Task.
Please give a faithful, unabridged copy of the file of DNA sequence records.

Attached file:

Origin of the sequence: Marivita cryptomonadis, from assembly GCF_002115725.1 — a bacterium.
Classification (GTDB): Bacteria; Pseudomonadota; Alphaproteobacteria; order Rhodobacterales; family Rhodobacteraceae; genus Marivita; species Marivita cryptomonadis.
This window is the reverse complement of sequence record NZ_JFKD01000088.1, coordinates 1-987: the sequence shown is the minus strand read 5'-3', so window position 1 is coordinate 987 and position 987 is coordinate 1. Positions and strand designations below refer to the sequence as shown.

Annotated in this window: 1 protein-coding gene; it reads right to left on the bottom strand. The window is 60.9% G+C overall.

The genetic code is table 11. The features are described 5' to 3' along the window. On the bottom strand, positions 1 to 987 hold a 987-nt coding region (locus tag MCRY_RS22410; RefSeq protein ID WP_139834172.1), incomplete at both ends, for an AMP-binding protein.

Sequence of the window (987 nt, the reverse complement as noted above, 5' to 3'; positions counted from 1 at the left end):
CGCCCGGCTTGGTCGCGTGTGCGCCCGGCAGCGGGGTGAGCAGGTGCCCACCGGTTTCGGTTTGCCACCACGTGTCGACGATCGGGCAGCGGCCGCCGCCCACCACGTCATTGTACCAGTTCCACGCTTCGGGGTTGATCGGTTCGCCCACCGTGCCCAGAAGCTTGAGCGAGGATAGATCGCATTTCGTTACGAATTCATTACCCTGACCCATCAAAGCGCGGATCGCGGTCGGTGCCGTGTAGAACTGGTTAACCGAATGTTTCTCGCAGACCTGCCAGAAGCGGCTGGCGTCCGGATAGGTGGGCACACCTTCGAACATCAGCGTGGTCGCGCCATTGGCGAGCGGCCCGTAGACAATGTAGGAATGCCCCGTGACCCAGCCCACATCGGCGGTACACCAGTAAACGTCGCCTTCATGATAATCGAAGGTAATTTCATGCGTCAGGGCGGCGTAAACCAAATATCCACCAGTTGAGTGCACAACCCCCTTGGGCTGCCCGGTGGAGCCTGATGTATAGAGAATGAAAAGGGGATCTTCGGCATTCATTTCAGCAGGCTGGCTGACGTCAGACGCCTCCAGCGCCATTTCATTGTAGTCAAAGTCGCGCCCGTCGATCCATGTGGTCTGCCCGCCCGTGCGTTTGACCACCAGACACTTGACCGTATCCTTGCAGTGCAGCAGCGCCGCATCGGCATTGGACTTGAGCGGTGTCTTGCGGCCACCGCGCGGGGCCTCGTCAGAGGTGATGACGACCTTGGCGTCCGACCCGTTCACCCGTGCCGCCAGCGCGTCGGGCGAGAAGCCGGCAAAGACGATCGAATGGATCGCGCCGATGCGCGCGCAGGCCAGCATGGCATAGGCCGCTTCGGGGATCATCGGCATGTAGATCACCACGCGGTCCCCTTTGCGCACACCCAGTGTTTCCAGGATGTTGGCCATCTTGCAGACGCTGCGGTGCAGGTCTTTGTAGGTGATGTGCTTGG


Origin of the sequence: Marivita cryptomonadis, from assembly GCF_002115725.1 — a bacterium.
Classification (GTDB): Bacteria; Pseudomonadota; Alphaproteobacteria; order Rhodobacterales; family Rhodobacteraceae; genus Marivita; species Marivita cryptomonadis.
This window is the reverse complement of sequence record NZ_JFKD01000088.1, coordinates 1-987: the sequence shown is the minus strand read 5'-3', so window position 1 is coordinate 987 and position 987 is coordinate 1. Positions and strand designations below refer to the sequence as shown.

Annotated in this window: 1 protein-coding gene; it reads right to left on the bottom strand. The window is 60.9% G+C overall.

The genetic code is table 11. The features are described 5' to 3' along the window. On the bottom strand, positions 1 to 987 hold a 987-nt coding region (locus tag MCRY_RS22410; RefSeq protein ID WP_139834172.1), incomplete at both ends, for an AMP-binding protein.

Sequence of the window (987 nt, the reverse complement as noted above, 5' to 3'; positions counted from 1 at the left end):
CGCCCGGCTTGGTCGCGTGTGCGCCCGGCAGCGGGGTGAGCAGGTGCCCACCGGTTTCGGTTTGCCACCACGTGTCGACGATCGGGCAGCGGCCGCCGCCCACCACGTCATTGTACCAGTTCCACGCTTCGGGGTTGATCGGTTCGCCCACCGTGCCCAGAAGCTTGAGCGAGGATAGATCGCATTTCGTTACGAATTCATTACCCTGACCCATCAAAGCGCGGATCGCGGTCGGTGCCGTGTAGAACTGGTTAACCGAATGTTTCTCGCAGACCTGCCAGAAGCGGCTGGCGTCCGGATAGGTGGGCACACCTTCGAACATCAGCGTGGTCGCGCCATTGGCGAGCGGCCCGTAGACAATGTAGGAATGCCCCGTGACCCAGCCCACATCGGCGGTACACCAGTAAACGTCGCCTTCATGATAATCGAAGGTAATTTCATGCGTCAGGGCGGCGTAAACCAAATATCCACCAGTTGAGTGCACAACCCCCTTGGGCTGCCCGGTGGAGCCTGATGTATAGAGAATGAAAAGGGGATCTTCGGCATTCATTTCAGCAGGCTGGCTGACGTCAGACGCCTCCAGCGCCATTTCATTGTAGTCAAAGTCGCGCCCGTCGATCCATGTGGTCTGCCCGCCCGTGCGTTTGACCACCAGACACTTGACCGTATCCTTGCAGTGCAGCAGCGCCGCATCGGCATTGGACTTGAGCGGTGTCTTGCGGCCACCGCGCGGGGCCTCGTCAGAGGTGATGACGACCTTGGCGTCCGACCCGTTCACCCGTGCCGCCAGCGCGTCGGGCGAGAAGCCGGCAAAGACGATCGAATGGATCGCGCCGATGCGCGCGCAGGCCAGCATGGCATAGGCCGCTTCGGGGATCATCGGCATGTAGATCACCACGCGGTCCCCTTTGCGCACACCCAGTGTTTCCAGGATGTTGGCCATCTTGCAGACGCTGCGGTGCAGGTCTTTGTAGGTGATGTGCTTGG